If you wanted to be flowery about it, you could describe Jeppson's Malört as having a symphony of flavors, but it would be a symphony in the key of yuck. Essentially, what it tastes like is wormwood, and wormwood tastes very bitter. While bitter flavors may have become trendy in recent years, it's possible that a certain part of this may be due to the fact that acquired tastes are seen by some as a sign of sophistication. That being said, Malört drinking tends to be more often presented as a challenge than an actual pleasure, and among the more colorful (yet still SFW) descriptions, via Reddit, include "hairspray and death," "grapefruit juice and gasoline [mixed] in a dirty bathtub," and "all of your hopes and dreams being snuffed out at once."
Less entertaining, but most likely more accurate, are accounts that characterize Malört as tasting similar to absinthe (since both are made with wormwood) or compare the bitterness to grapefruit rinds. Some feel it has a slight hint of bile, as well, but that does seem fairly plausible. (What, you didn't expect us to go out and try it now, did you? Sorry, we gave it up for Lent.) Barrel-aged Malört, which still appears to be available for purchase at the time of writing, is said to be a somewhat milder version of the original with sweeter, almost candy-like notes in addition to the bitterness of the wormwood.
How To Use Jeppson's Malört In Cocktails
The classic Malört mixed drink is a local spin on the boilermaker called a Chicago Handshake: a shot of Malört and a can of Old Style (a beer that's actually brewed in Wisconsin but has long been associated with the Windy City). While that drink leans into Malört's ick factor, some bartenders like to take on the challenge of using its bitterness as a balancing element in cocktails that include other flavors.
One such drink, a Malört spritz, masks its bitterness with grapefruit soda, which itself combines bitter with sweet, boosting the latter with hibiscus syrup and adding sour in the form of lime juice. Other cocktails go tiki style: The Chi Tai is a mai tai with a Malört float, while the Chicago Sling takes the Singapore one and adds cranberry gin and Malört. The Bitter Truth is a simpler drink that pairs Malört with gin, lemon, and simple syrup, while the Wormwood Sour tempers some of that bitter Malörtiness with whiskey, lemon, and egg white.
Malört even has a playful side, as witnessed in its inclusion in frozen drinks such as a grapefruit-mango lemonade-based Chicago Weather slushie served at Logan Square hipster bar The Native. Pepp's Pub, which is located some 900+ miles outside of Chicago in New Orleans, came up with a slushie of its own called Frolört, a margarita-ish concoction made with mezcal and Malört.
Where To Buy Jeppson's Malört
Jeppson's Malört, while Chicago-born and bottled, may now be purchased at liquor stores and in bars and restaurants in 30 states. Even if you're in one of the 20 where it's not available, you may still be able to buy it online, depending on whether local laws permit the shipment of liquor. Malört's online shop currently sells it in standard 750-milliliter bottles along with half-sized 375-milliliter ones and there's even a 6-pack of 50-milliliter mini bottles perfect for stocking stuffers. While barrel-aged Malört is no longer available from the distiller, several online liquor stores (as previously mentioned) may still have it in stock, unless you're reading this piece years after publication, in which case all bets are off.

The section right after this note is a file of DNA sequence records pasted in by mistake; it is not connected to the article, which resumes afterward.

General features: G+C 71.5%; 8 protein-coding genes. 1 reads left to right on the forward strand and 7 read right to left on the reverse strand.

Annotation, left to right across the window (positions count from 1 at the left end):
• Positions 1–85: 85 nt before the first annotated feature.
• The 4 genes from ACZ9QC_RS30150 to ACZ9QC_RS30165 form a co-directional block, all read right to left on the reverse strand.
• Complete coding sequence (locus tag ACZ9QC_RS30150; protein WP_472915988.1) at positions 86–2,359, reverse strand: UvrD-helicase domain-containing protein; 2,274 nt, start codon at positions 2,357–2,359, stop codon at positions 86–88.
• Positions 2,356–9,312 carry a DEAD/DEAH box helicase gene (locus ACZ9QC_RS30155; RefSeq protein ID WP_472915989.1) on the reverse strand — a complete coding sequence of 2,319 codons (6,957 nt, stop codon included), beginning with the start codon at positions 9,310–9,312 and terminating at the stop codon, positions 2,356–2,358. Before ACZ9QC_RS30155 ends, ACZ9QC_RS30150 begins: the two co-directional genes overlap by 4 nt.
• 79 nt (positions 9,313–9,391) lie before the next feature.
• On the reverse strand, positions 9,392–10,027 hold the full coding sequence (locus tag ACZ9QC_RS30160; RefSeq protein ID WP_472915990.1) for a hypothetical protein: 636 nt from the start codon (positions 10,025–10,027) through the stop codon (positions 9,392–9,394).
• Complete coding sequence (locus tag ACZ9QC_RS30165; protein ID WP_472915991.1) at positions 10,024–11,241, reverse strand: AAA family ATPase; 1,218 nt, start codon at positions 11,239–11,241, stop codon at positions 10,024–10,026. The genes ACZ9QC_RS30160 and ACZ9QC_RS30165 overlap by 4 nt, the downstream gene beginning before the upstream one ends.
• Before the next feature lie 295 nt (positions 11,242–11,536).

If you're located out of the U.S., however, your best bet for obtaining Jeppson's Malört may be to have a helpful friend (or random person recruited via social media) "gift" you a care package, although again this depends on shipping regulations as we're definitely not advocating that these be circumvented. If you're in Europe, though, there are other bäskbrännvin brands available, particularly if you're able to visit any of the Scandinavian countries. Among the ones recommended by one Redditor are Bäska Droppar, Kanal-Gräfvar-Sup, Piratens Besk, and Snälleröds Herr Berntsons Besk, although they did caution that these spirits may be stronger and even more bitter than Jeppson's Malört, so drinker beware.
Nutritional Information About Jeppson's Malört
For all the mythology surrounding Jeppson's Malört (even the company's own advertising promotes it as being for times you need to "unfriend someone in person" and the kind of product that will make you "fight your dad"), you'd expect it to be some kind of anti-superfood with all sorts of toxic properties, but nope, nutrition-wise it's pretty much the same as any other hard liquor: 64 calories per ounce, with no fat, carbs, protein, vitamins, or minerals. It does come in at a slightly lower ABV than vodka, whiskey, or gin: 35% or 70 proof. This is still on the high side for the liqueur it claims to be, though, as liqueurs, as opposed to hard liquor, tend to top out around 30% (60 proof).
We did find one source claiming that Malört was the only kind of booze to get a nod of approval from the creators of the Whole30 diet. While the claims that the wormwood it contains may be beneficial to the digestive system may initially sound plausible, these are followed by a description of this "uniquely delicious" drink that's said to taste like "Sonic the Hedgehog's p*ss." These statements, allegedly attributed to an official Whole30 blog, caused us to take a closer look at the source. Yep, the Chicago Genius-Herald is, in fact, a satire publication and a pretty good one, at that. Sorry Whole30 adherents, but Malört's still not on the approved beverage list.
Read the original article on Mashed.